PECAN ISLAND, LA.
From inside a small motor boat, this glimpse into the future of southern Louisiana's hurricane protection isn't much to look at.
It's an embankment, rising a mere foot and a half above open marsh water here in the Rockefeller State Wildlife Refuge. Cordgrass, just starting to flower, sprouts along its edges like hair on a monk's tonsure.
"We planted those in the early part of this year," says Darryl Clark, with the US Fish and Wildlife Service (FWS), who eases in an aluminum outboard for a closer look. "They're doing very nicely."
The 1,000-foot-long barrier, one of several that form a sergeant's-stripe pattern in the open water, are a small part of a vast effort to rebuild the region's natural hurricane defenses, restore the ecological vitality of its wetlands, and perhaps slow the alarming rate at which the region is sinking.
The coast's watery descent may be a key early test of how other coastal communities around the world might deal with rising oceans and stronger tropical cyclones. Many scientists say these are likely results of global warming.
At best, southern Louisiana would become a model for how to build sustainable and resilient seawater defenses that help keep coastal populations where they are, some specialists say. At worst, they add, the region's enhanced defenses could buy time – perhaps a century or two at most – for residents to figure out whether they need to pull up stakes and head north to higher, drier ground.
"We have so much of this state at or below sea level. You have high rates of subsidence. You get concentrated populations, such as New Orleans and other coastal cities. You have a high incidence of high-magnitude events – hurricanes and winter storms ... it's like putting the whole system on fast forward" compared with other delta regions, says Gregory Stone, a professor in the department of oceanography and coastal sciences at Louisiana State University in Baton Rouge. "A lot of engineers and scientists are looking to see how we're going to come out of this ordeal."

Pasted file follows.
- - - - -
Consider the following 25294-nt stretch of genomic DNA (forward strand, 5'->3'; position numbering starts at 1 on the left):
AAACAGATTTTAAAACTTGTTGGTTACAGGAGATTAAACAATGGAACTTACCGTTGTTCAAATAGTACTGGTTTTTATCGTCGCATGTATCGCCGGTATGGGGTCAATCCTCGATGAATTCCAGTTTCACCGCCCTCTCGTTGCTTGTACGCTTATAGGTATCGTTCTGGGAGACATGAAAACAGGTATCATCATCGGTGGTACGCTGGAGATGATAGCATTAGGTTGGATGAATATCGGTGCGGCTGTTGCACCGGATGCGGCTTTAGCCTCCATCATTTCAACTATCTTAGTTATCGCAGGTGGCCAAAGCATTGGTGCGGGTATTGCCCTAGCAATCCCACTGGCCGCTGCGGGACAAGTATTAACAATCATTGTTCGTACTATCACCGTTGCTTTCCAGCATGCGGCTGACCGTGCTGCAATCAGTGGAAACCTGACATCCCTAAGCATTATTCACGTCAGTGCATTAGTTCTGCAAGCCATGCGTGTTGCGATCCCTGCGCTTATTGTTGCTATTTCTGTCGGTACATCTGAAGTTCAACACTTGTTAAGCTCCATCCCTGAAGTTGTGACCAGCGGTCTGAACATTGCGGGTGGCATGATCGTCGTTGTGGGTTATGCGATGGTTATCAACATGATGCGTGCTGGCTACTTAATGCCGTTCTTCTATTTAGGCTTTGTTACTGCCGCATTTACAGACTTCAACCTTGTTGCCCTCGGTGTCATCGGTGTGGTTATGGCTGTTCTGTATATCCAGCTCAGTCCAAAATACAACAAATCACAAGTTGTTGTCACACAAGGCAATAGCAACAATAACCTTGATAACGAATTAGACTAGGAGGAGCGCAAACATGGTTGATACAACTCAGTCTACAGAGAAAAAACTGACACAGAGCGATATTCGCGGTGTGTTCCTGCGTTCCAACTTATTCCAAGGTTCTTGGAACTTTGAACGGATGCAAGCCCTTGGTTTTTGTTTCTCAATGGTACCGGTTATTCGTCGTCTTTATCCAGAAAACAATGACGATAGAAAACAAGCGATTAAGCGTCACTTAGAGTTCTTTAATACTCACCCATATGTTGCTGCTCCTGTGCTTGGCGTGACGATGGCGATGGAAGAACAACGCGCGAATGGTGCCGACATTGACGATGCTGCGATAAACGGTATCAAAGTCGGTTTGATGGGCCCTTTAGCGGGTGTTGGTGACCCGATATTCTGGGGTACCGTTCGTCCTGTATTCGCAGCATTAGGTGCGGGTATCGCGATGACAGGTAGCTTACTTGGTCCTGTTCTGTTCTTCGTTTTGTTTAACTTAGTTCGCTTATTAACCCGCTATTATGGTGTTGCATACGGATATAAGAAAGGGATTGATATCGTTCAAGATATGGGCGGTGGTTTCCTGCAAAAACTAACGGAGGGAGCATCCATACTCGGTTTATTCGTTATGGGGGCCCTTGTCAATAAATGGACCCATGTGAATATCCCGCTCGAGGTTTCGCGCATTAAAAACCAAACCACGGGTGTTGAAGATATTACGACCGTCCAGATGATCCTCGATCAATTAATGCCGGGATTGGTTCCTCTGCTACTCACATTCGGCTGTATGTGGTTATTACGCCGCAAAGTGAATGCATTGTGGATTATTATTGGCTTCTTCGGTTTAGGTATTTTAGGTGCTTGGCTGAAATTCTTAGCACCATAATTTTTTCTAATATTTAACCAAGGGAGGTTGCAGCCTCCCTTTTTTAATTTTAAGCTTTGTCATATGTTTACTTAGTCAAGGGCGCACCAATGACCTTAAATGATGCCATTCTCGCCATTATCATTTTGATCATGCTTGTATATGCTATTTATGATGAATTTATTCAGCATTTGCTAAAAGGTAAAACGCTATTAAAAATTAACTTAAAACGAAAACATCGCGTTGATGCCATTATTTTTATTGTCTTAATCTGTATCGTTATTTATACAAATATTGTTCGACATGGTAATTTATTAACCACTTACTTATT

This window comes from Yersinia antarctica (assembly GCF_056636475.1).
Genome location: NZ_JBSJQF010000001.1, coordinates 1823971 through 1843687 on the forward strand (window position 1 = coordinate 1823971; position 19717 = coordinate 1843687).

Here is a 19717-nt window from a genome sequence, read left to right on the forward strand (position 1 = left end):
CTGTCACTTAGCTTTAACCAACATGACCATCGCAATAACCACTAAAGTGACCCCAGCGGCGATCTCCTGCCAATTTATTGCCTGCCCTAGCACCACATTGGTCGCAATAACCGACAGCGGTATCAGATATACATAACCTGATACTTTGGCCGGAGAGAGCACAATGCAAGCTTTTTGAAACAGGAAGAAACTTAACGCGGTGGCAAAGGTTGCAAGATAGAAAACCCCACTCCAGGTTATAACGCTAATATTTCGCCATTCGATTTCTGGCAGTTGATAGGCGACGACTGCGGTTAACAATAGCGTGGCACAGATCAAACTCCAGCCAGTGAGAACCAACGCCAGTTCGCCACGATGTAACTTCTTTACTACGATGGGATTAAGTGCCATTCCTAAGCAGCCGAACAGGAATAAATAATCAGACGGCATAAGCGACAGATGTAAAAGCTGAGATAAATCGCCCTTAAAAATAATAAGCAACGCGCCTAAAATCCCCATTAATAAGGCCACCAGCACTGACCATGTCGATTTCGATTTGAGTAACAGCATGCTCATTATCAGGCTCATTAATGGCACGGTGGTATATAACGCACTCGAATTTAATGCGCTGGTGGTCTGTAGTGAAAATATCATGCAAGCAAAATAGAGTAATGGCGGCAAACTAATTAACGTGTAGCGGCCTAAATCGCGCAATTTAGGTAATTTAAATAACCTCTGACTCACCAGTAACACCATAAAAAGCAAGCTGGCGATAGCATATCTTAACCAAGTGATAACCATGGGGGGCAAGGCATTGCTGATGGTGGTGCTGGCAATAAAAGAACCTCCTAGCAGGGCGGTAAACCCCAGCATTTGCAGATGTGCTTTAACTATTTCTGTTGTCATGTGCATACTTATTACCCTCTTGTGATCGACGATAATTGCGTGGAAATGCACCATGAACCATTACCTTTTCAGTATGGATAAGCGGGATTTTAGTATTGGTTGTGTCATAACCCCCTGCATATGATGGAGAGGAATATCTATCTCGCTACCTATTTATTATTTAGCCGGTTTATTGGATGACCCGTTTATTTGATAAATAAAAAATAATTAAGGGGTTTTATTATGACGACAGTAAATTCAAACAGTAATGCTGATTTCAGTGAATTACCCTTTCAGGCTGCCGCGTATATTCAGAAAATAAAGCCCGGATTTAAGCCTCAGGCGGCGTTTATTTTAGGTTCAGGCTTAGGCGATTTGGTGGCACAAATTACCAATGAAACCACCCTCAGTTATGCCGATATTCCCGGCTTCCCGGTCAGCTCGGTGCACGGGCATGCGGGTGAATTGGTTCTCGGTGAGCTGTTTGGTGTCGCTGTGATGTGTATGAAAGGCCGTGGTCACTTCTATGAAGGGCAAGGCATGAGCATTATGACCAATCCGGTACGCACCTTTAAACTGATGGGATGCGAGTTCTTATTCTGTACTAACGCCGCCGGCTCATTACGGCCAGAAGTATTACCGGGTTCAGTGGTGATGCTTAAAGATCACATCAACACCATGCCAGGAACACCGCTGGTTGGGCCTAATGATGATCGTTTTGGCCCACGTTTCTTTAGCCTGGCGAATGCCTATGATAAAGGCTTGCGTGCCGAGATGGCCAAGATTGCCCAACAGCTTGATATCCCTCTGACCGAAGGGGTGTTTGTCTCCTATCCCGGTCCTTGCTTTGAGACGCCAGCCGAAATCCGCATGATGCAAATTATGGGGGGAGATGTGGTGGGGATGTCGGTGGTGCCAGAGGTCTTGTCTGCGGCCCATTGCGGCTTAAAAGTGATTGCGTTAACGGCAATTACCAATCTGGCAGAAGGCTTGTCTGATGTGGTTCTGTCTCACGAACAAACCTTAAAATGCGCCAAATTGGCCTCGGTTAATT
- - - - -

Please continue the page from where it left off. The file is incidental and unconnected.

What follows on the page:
Experts are not at a loss for ideas. For example, in July, the US Army Crops of Engineers served up the outline of an ambitious, long-term plan to cut the risk from Category 5 hurricanes in a report to Congress. Rather than relying principally on levees that hug urban areas, the Corps is considering a triple-layer defense.
Extensively restored barrier islands would be the first line of defense, absorbing the first shock from the surge of high water that hurricanes bring. Revitalized wetlands would form the second line of defense. Armored levees and other forms of barriers stretching from Texas to Mississippi would form a final defense, a Maginot line often a few miles inland. These final barriers would be designed to allow boat traffic to move back and forth. By some accounts, those levees could reach 30 to 60 feet high.
Such an engineering project would take years and tens of billions of dollars to complete. In the near term, improving the region's natural hurricane defenses would fall to those who are trying to restore its wetlands and barrier islands. They also hope to stem the sinking – or subsidence – that is allowing the Gulf of Mexico to creep farther northward.